Arise Ghana demands suspension of utility tariffs, removal of Ken Ofori-Atta

Pressure group, Arise Ghana, has appealed to the Government to suspend the implementation of the new utility tariffs in the interest of consumers.

Addressing a Press Conference in Accra, the Group described the announced increment as harsh, saying it would bring untold hardships to ordinary people.

Their call follows an announced increment in water and electricity tariffs, which are expected to go up by 21.55 percent and 27.15 percent for water and electricity respectively effective September 1, 2022.

Mr Bernard Mornah, Convenor, Arise Ghana, said the new tariffs would exacerbate the sufferings of the people and businesses amid high inflation rate.

“The increment will further pressurise the already existing pressures on the cost of production. This will lead to manufacturers being uncompetitive, losses will accrue, and a deeper unemployment crisis will emerge… and this will extinguish any hope of bringing the fast depreciation of the Cedi under any form of control,” he said.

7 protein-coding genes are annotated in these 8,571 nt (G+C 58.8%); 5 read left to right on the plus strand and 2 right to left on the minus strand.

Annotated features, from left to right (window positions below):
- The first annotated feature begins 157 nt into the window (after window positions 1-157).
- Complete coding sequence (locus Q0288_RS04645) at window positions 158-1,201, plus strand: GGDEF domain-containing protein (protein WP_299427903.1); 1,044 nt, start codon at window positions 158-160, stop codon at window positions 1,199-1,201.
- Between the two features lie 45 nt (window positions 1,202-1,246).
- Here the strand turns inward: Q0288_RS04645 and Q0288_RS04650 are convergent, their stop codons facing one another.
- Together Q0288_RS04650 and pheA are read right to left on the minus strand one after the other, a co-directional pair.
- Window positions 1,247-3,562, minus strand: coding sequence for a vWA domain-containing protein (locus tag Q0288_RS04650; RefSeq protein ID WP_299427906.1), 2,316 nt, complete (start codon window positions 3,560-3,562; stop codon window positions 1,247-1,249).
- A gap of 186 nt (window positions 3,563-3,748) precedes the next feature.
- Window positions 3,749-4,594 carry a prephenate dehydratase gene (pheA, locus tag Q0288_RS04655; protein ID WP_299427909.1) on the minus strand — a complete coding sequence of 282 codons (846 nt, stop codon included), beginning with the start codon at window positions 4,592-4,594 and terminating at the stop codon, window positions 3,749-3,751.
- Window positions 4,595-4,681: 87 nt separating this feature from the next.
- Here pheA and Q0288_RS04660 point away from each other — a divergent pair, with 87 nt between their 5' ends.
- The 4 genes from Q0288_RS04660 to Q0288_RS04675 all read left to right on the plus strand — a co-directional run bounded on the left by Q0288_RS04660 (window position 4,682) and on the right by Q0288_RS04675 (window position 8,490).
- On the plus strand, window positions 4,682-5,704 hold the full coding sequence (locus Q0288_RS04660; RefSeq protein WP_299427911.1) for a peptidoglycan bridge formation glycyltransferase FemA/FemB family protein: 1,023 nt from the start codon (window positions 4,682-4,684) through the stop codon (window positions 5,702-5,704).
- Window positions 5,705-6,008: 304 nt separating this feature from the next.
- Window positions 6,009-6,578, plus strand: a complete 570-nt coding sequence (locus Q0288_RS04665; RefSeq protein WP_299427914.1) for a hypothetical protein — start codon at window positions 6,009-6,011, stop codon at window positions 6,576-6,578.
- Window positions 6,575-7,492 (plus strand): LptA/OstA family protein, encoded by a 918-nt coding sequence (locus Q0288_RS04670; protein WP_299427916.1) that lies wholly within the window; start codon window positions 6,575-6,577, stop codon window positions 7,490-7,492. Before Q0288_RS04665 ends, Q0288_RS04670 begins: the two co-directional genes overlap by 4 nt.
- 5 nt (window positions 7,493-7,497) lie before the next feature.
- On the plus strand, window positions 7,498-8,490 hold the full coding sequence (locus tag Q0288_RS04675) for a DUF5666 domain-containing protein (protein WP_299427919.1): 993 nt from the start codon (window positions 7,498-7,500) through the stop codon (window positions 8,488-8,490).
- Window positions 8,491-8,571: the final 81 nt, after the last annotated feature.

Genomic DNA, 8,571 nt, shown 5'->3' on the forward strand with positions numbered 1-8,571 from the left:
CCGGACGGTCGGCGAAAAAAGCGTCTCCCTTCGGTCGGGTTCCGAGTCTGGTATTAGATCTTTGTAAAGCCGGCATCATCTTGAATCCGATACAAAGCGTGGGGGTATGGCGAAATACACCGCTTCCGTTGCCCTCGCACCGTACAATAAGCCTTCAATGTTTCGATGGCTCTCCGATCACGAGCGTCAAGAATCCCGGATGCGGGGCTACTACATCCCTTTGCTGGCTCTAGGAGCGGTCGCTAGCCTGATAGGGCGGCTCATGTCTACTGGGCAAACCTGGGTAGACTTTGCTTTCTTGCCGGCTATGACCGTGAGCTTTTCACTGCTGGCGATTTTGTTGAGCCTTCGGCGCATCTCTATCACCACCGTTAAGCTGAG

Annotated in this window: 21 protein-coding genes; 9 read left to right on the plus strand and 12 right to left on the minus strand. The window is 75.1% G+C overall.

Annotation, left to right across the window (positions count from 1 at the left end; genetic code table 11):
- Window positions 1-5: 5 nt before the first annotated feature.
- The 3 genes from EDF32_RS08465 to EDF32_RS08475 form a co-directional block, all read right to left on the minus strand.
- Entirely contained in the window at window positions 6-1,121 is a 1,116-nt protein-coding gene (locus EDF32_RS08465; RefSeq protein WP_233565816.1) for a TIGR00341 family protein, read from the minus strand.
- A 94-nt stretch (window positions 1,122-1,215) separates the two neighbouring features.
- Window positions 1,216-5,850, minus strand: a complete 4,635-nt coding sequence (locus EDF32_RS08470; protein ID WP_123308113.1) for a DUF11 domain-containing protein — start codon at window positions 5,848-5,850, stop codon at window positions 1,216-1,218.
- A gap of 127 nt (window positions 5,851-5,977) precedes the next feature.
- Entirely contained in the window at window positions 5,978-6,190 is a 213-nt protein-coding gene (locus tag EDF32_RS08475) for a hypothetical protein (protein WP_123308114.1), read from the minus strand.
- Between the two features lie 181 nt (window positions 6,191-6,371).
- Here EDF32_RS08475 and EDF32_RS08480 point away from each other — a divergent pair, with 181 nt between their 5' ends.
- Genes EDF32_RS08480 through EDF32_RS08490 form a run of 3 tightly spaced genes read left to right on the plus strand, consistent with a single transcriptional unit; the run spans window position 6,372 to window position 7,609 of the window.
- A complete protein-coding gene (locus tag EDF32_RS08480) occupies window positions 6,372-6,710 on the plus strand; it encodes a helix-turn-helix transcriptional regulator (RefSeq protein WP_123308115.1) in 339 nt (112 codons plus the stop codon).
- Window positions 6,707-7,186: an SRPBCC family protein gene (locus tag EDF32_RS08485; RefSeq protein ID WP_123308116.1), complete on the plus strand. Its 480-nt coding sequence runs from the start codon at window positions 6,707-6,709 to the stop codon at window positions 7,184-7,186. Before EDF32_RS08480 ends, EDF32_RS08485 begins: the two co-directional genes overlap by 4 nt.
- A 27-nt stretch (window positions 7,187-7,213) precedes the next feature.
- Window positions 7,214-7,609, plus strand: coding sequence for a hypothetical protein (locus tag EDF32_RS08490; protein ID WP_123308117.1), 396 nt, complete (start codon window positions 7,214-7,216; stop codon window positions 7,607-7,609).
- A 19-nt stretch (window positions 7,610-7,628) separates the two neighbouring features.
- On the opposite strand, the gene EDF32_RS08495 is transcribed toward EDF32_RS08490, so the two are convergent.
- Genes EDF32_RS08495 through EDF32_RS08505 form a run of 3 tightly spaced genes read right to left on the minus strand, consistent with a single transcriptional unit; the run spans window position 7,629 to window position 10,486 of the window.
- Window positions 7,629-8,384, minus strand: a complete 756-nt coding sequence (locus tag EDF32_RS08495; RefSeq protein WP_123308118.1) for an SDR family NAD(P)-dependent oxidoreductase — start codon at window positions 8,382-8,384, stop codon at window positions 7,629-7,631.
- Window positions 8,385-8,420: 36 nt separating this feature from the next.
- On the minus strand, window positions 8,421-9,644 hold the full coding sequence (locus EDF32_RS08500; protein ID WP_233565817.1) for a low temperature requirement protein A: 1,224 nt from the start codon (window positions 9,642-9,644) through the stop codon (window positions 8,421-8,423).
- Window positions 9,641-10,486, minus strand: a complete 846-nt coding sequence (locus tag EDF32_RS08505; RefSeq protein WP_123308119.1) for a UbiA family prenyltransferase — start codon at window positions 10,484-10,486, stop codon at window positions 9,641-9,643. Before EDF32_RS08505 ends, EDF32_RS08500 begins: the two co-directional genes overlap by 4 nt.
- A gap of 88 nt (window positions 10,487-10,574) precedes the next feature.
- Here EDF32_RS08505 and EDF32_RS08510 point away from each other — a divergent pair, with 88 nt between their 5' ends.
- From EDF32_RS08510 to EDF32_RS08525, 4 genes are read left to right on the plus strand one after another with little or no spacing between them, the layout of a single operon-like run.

Mr Mornah questioned the timing of the increment at a period when he said most citizens could not afford the basic necessities of life.

“If the already burdened Ghanaian cannot afford three-square meals a day, how can they afford an increment in utility tariffs?” he asked.

Mr Mornah accused the Government of financial mismanagement, which he said had crippled the economy, informing its decision to seek support from the International Monetary Fund.

The Group urged the Government to resist justifying the new charges and rather find innovative ways to raise revenue.

It called for the termination of the appointment of the Finance Minister, Mr Ken Ofori-Atta, for alleged poor performance.

The Group also called on Parliament to speed up action to pass a vote of censure on the Finance Minister.

Arise Ghana, in June this year, organised a demonstration dubbed: “Krom aye shi” to wit, the ‘country is harsh.’

The two-day street protest expressed disquiet over what participants described as the “worsening economic conditions,” in the country.

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